By John Oglevie
Recently, my wife Anne and I went to Cambodia with the Wassmuth Center for Human Rights.
We helped deliver 150 bicycles to children who lived up to 15 miles from school and have no public transportation available. A bicycle allows the child daily access to school which keeps them on the road to getting an education. All each child had to do was promise to keep going to school.
It felt humbling to witness the joy and excitement these kids felt. We were helping people who were doing everything they can to help themselves.
Governor Brad Little has signed a bill adding work rules to the Medicaid expansion program. Thousands of letters, phone calls and emails asked him to veto it, but to no avail.
I do not understand our legislators’ philosophy of tax cuts for people who do not need them versus requiring those in the insurance gap, to prove their worthiness through additional steps before receiving affordable healthcare. We will spend millions setting up a new bureaucracy to catch a few cheaters. To me this makes absolutely no sense.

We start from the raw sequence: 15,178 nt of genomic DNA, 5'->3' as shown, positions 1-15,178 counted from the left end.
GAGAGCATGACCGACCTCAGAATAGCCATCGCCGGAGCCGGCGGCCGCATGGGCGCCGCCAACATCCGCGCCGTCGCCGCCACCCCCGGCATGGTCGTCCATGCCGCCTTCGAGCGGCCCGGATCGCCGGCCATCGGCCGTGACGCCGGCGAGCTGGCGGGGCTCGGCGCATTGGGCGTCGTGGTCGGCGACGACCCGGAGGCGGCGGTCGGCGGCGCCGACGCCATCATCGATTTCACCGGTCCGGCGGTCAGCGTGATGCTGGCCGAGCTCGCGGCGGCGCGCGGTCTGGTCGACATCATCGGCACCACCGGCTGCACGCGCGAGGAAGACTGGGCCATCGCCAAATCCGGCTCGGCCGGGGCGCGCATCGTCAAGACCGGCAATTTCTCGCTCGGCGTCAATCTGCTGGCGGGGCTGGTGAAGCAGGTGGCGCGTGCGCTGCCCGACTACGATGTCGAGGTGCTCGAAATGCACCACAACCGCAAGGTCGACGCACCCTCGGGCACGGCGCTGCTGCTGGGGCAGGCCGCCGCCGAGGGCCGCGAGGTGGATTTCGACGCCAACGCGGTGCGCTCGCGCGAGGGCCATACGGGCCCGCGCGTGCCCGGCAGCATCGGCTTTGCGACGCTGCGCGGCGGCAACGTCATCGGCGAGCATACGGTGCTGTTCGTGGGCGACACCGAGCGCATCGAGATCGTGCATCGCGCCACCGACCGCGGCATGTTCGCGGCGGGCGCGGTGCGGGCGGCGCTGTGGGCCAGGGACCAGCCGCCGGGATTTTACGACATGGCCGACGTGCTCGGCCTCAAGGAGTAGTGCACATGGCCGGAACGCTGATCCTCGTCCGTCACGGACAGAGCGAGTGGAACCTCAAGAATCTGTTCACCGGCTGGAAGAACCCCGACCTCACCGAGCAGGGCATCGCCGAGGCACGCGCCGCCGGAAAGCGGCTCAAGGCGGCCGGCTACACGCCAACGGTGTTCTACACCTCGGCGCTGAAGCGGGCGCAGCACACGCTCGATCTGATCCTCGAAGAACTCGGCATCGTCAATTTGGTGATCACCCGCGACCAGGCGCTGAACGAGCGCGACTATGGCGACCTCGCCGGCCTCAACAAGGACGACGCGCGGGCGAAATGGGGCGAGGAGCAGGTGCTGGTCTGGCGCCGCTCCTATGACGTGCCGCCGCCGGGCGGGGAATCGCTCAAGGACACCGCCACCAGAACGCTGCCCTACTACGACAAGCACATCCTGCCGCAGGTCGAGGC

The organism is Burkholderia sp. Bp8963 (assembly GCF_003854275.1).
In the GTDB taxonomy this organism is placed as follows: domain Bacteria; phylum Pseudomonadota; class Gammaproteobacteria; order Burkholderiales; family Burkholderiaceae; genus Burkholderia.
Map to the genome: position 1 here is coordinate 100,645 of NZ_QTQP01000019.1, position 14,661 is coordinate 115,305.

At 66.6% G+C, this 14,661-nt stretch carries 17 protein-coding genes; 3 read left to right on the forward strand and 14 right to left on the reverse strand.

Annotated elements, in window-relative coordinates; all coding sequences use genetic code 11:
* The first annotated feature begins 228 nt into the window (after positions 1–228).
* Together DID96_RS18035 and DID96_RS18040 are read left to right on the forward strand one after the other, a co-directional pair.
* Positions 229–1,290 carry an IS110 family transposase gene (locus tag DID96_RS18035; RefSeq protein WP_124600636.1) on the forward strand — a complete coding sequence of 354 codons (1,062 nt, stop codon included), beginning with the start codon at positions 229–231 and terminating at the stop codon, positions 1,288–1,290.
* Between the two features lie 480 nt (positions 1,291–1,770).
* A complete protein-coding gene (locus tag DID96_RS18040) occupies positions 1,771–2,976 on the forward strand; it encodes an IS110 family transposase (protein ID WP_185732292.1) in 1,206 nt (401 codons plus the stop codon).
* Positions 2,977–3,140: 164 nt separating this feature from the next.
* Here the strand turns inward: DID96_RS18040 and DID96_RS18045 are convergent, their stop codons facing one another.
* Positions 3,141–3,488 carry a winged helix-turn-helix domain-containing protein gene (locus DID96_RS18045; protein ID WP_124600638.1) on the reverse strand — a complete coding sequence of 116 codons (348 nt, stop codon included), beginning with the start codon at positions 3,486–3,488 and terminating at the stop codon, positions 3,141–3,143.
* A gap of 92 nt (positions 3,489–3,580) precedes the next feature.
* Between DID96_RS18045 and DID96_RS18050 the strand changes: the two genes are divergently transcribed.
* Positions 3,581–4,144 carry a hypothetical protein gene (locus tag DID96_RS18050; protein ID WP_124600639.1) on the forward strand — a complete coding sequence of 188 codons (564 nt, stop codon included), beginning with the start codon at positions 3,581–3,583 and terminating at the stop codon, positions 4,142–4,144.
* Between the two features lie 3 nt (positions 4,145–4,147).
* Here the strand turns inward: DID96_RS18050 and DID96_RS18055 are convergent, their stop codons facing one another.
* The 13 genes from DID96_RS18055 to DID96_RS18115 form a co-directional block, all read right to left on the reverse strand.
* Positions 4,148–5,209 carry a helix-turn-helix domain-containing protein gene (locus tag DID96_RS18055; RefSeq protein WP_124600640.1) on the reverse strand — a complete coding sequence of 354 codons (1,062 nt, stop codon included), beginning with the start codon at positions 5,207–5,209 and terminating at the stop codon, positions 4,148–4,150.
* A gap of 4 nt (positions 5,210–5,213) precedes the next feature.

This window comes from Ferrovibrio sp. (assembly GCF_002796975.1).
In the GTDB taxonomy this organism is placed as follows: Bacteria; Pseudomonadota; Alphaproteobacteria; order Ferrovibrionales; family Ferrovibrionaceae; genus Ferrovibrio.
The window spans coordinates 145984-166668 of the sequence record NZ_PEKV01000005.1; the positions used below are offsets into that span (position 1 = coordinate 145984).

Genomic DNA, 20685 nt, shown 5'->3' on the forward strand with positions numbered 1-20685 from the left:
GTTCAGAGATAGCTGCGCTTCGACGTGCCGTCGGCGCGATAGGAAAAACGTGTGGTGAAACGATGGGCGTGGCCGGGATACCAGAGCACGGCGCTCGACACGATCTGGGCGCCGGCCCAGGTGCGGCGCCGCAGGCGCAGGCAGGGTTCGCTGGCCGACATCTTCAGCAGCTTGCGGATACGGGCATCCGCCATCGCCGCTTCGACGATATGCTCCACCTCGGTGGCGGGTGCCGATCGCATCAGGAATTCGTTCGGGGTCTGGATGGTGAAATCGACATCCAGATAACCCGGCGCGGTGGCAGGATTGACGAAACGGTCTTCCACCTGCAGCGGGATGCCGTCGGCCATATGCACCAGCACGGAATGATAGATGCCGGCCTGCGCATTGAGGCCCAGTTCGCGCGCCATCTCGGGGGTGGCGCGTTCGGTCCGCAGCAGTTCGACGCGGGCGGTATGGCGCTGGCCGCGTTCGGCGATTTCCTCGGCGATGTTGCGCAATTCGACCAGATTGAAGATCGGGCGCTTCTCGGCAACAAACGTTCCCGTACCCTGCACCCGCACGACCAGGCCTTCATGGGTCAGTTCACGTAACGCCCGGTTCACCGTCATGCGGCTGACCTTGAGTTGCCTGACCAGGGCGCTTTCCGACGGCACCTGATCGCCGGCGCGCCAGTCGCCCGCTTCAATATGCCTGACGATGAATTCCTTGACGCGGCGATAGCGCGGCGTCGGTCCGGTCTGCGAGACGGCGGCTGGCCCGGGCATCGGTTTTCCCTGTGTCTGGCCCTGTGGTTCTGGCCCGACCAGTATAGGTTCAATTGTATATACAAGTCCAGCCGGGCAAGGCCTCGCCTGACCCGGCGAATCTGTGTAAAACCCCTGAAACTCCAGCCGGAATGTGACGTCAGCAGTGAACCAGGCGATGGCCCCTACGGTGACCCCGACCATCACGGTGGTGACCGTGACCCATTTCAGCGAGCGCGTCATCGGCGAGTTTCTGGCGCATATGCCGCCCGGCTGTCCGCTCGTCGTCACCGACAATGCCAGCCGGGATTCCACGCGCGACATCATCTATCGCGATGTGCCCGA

The teachers in Cambodia selected which students would receive a bike. Using our state legislature model, we should have conducted additional interviews of the parents and children to assure ourselves that both were committed to their child’s continuing education. Suppose we found ten families that failed the interview. They just wanted a bike. We could have held back ten bikes. But at what cost? Extra days in the field as well as interpreters to conduct the interviews of the children and their parents alike.
Idahoans voted to help those that are doing everything they can to help themselves. Additional tests are not needed – all at a cost of millions of dollars to catch the few that ‘just want the bike.’